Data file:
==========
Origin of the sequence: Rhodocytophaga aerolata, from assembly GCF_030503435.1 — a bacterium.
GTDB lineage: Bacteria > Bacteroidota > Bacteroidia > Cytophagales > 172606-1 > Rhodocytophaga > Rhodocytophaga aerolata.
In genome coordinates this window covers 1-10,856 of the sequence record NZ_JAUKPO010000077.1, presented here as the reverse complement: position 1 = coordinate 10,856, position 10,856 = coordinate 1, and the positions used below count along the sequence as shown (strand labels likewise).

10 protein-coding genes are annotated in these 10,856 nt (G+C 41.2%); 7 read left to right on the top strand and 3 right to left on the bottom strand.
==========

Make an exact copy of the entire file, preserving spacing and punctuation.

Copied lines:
Origin of the sequence: Rhodocytophaga aerolata, from assembly GCF_030503435.1 — a bacterium.
GTDB lineage: Bacteria > Bacteroidota > Bacteroidia > Cytophagales > 172606-1 > Rhodocytophaga > Rhodocytophaga aerolata.
In genome coordinates this window covers 1-10,856 of the sequence record NZ_JAUKPO010000077.1, presented here as the reverse complement: position 1 = coordinate 10,856, position 10,856 = coordinate 1, and the positions used below count along the sequence as shown (strand labels likewise).

10 protein-coding genes are annotated in these 10,856 nt (G+C 41.2%); 7 read left to right on the top strand and 3 right to left on the bottom strand.